Lana Nusseibeh, ambassador of the UAE to the UN, deemed it “inacceptable” on Thursday that more than a year after the Taliban seized control, females in Afghanistan are still not permitted to enroll in secondary education.
During an annual conference centered on women’s leadership as a means of bringing peace to areas rife with violence, Ms. Nusseibeh addressed the UN Security Council, saying, “This is supporting gender apartheid.” “We find ourselves still battling the misconceptions of women and girls as victims or survivors, but not agents of change.”
According to Ms. Nusseibeh, another illustration of how violence against women and girls may take many different forms is the exclusion of female Afghans from public and social life.
More than ever, she declared, “activity is the missing component.” Instead than talking about empowering women, we should simply give them authority.
Women who work in the economy, she continued, “are more robust against assault.”
She emphasized how crucial it was for women to have access to technology in order to assist them catch up economically to males.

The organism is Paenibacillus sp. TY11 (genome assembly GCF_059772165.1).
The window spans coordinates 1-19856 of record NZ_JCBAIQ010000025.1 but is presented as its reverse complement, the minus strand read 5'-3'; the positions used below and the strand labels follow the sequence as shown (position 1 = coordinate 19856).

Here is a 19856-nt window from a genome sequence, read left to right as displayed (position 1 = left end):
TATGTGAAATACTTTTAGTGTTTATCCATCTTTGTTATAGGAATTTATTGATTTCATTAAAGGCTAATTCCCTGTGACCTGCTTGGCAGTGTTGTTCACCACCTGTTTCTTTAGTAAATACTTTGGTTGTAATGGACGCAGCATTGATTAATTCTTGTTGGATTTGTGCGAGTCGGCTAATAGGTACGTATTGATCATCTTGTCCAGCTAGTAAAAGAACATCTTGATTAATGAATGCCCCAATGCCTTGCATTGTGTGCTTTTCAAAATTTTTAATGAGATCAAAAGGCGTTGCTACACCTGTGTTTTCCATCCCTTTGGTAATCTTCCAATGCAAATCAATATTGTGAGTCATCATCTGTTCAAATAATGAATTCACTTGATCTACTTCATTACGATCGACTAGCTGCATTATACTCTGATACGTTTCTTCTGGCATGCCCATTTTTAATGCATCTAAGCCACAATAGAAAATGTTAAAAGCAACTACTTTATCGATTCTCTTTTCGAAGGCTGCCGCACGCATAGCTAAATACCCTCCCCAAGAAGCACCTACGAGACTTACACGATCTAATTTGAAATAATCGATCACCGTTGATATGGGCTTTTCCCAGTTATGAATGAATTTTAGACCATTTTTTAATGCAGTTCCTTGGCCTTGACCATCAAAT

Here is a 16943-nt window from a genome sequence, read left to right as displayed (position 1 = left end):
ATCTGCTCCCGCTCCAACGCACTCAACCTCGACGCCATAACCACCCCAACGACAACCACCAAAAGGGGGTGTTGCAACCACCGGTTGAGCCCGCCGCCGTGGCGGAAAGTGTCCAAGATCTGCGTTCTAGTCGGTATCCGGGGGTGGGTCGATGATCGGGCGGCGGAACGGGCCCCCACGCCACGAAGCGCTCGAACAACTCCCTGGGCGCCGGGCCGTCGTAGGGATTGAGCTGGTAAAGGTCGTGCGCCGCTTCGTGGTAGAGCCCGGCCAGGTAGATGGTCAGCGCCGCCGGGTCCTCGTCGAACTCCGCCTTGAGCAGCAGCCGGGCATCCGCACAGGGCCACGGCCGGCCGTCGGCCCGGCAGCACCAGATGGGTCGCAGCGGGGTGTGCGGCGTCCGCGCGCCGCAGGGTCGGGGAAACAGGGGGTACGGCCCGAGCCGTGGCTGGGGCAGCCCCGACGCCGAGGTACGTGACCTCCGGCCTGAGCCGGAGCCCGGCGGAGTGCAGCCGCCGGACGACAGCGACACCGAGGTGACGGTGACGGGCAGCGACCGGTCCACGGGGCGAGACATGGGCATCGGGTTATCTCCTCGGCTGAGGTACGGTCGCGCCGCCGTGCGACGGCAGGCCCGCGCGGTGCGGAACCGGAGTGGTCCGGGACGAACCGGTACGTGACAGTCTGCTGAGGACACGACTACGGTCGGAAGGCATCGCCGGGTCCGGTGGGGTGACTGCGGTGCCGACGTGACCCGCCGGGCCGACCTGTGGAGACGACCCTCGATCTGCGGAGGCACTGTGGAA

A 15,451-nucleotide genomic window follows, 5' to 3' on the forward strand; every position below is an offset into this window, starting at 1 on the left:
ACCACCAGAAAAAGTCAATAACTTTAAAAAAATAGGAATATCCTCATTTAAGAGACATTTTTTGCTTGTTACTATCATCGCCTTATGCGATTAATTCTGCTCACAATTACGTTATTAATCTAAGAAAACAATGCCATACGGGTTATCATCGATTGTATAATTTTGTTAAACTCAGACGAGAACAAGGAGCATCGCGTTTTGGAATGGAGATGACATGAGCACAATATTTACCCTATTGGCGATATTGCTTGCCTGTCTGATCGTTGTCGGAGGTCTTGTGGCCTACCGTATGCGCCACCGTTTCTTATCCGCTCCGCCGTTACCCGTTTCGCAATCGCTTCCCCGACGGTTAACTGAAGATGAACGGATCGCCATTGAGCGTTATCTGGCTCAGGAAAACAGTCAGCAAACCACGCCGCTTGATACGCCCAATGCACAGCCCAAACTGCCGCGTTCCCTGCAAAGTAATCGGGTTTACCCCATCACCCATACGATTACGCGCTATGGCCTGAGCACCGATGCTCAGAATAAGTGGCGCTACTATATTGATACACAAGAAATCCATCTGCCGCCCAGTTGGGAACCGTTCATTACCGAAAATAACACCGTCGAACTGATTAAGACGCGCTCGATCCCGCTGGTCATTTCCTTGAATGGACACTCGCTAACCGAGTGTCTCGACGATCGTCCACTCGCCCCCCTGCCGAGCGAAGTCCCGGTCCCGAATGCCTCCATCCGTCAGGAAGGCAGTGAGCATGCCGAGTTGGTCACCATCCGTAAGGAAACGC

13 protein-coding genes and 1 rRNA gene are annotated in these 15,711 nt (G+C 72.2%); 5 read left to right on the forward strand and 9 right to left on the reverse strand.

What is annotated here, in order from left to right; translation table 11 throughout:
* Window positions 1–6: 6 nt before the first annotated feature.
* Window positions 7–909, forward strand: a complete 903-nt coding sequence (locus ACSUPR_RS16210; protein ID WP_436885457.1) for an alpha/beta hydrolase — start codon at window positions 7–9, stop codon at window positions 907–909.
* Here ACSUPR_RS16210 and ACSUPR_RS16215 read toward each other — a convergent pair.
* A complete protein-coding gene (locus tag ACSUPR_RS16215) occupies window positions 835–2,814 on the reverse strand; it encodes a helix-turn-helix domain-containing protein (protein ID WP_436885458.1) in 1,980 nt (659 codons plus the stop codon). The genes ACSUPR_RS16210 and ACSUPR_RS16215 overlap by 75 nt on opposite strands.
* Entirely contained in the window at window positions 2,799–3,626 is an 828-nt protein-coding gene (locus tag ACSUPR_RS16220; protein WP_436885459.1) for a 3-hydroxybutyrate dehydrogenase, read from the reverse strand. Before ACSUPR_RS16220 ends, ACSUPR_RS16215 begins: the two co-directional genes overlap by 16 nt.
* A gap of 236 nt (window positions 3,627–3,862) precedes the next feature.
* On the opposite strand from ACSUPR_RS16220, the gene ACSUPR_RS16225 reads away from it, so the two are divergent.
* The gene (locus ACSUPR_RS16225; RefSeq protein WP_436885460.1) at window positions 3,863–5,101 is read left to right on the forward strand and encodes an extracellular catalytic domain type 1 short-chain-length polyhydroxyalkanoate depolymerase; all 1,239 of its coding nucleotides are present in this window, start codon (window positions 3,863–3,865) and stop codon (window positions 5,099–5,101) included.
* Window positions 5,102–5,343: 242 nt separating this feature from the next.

They need to have their views heard and amplified in class, among their peers, and in all other areas of public life where they belong, according to Ms. Nusseibeh. Give them the technological resources they need to compete in the same world as men and boys, please.
According to UN Women executive director Sima Bahous, financing for women’s organizations in countries with ongoing conflicts is severely lacking, falling from $181 million in 2019 to $150 million in 2020.
77% of Afghan women’s civil society organizations, according to Ms. Bahous, “have not gotten any financing and are no longer doing programs.”
Additionally, she pointed out that, compared to the worldwide average, the participation of women in national parliaments in 2021 is 5% lower in conflict-affected nations and 16% lower in local governments.